• negator's picture
    negator 3 years 32 weeks ago Page Guest
    succinct, irrefutable, delicious.
  • Suverans2's picture
    Suverans2 3 years 32 weeks ago Page tzo
    G'day Paul, Following that same “rationale”, do you also believe that you have the lawful authority to deprive another man of his life just because it “suits [you] to do so”, and “f**k the legalistic arguments, and all the rest”, or do you believe you should only execute such an act when you have a "natural right" to do so? Self-defense would give you the "right", for example. "Without a moral code no proper human society is possible. Without the recognition of individual rights no moral code is possible." ~ Ayn Rand So you see, my friend, we are not debating “how many angels can dance on the head of a pin, really”, what we are debating is whether or not a peaceful society needs a moral code. Ayn Rand, L. Neil Smith and I say it does.
  • Suverans2's picture
    Suverans2 3 years 32 weeks ago Page tzo
    "A well regulated Militia[1], being necessary to the security of a free State, the right[2] of the people to keep and bear Arms, shall not be infringed[3]." [1] Militia. The body of citizens of a state, enrolled for discipline as a military force, but not engaged in actual service except in emergencies, as distinguished from regular troops or a standing army. State v. Dawson, 272 N.C. 535, 159 S.E.2d 1, 9. ~ Black's Law Dictionary, Sixth Edition (c.1991), page 993 [Emphasis added] [2] Right. ...a just and legal claim to hold, use, or enjoy [a thing] or to convey it or donate it, as he may please. Ibid. page 1324 [3] Infringement. ...a violation of a...right. Ibid. page 780 The problem with all governments is, and has always been, "the standing army", which it controls. It would be very difficult to get a militia to voluntarily go to Iraq or Afghanistan or _____________ [fill in the blank]. And, a government would have an even more difficult time getting a militia ("the body of citizens of a state") to declare war upon themselves. Who are the militia? Are they not ourselves? Is it feared, then, that we shall turn our arms each man against his own bosom? ~ Tench Coxe (a prominent American political economist of the day (1755–1824) who attended the earlier constitutional convention in Annapolis, writing as "A Pennsylvanian," in "Remarks On The First Part Of The Amendments To The Federal Constitution," in the Philadelphia Federal Gazette, June 18, 1789, p. 2 col. 1) This, in my opinion, is the real reason why "the Swiss have not been involved in a war in 800 years, despite being right in the middle of Europe", it has no "standing army" , only a "well regulated Militia"! "...you shall certainly set a king over you. You may not give an alien the rule over you, one who is not your brother. Only, he shall not create a standing army, nor cause the people to return to bondage..." Footnotes: For those of you who don't believe that there is such a thing as a "right", i.e. a just claim to anything, and therefore cannot possibly claim "the right to keep and bear Arms", good luck. This shift from “militia power” to a standing Federal army, was one of the “cons” created by your “organic United States CONStitution”. A major concern of the various delegates during the constitutional debates over the Constitution and the Second Amendment to the Constitution revolved around the issue of transferring militia power held by the States' (under the existing Articles of Confederation), to Federal control. The new Constitution effected a dramatic shift of military power from being militia based and predominately controlled by the States towards being controlled by the federal Congress and the President with the addition of a federal army. ~ Robert J. Spitzer: The Politics of Gun Control. Chatham House Publishers, Inc., 1995.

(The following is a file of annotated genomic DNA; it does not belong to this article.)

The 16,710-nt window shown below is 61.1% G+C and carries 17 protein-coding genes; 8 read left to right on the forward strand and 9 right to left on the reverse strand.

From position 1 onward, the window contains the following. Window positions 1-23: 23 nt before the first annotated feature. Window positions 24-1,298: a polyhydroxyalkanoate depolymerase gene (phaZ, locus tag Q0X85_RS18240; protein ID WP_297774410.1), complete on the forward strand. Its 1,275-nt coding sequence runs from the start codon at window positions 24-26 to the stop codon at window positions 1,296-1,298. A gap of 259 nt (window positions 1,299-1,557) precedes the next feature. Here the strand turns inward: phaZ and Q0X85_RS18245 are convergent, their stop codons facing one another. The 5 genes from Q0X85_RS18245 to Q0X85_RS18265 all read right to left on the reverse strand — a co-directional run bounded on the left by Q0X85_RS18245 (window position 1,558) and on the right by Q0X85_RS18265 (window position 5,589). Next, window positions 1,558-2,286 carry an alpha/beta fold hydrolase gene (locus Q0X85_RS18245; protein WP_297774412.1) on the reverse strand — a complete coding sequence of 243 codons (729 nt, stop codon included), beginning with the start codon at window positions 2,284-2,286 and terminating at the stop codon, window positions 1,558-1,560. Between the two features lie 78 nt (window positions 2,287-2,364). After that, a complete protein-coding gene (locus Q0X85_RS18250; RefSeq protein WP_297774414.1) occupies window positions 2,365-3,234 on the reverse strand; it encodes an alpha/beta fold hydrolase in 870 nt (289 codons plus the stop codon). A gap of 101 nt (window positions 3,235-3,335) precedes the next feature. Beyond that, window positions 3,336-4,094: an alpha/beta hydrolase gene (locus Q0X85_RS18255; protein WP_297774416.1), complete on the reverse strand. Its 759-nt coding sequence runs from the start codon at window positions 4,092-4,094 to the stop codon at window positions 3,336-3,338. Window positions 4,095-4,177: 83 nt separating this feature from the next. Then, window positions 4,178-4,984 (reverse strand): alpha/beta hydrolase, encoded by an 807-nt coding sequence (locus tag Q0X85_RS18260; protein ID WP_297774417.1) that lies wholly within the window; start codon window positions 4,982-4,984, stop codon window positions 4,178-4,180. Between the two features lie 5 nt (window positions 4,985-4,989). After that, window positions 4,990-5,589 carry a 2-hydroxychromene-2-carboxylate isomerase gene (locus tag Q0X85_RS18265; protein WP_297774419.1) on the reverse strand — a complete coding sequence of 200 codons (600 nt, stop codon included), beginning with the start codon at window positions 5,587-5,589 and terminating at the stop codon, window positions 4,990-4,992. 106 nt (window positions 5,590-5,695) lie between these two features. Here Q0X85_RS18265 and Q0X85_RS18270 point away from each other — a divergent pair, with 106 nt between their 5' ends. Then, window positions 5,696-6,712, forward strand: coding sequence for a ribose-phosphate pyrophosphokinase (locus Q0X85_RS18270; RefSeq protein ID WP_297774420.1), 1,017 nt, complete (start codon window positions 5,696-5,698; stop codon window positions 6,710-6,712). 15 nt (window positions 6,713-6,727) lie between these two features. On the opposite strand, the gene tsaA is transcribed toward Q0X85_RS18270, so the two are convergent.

• Paul's picture
    Paul 3 years 32 weeks ago Page tzo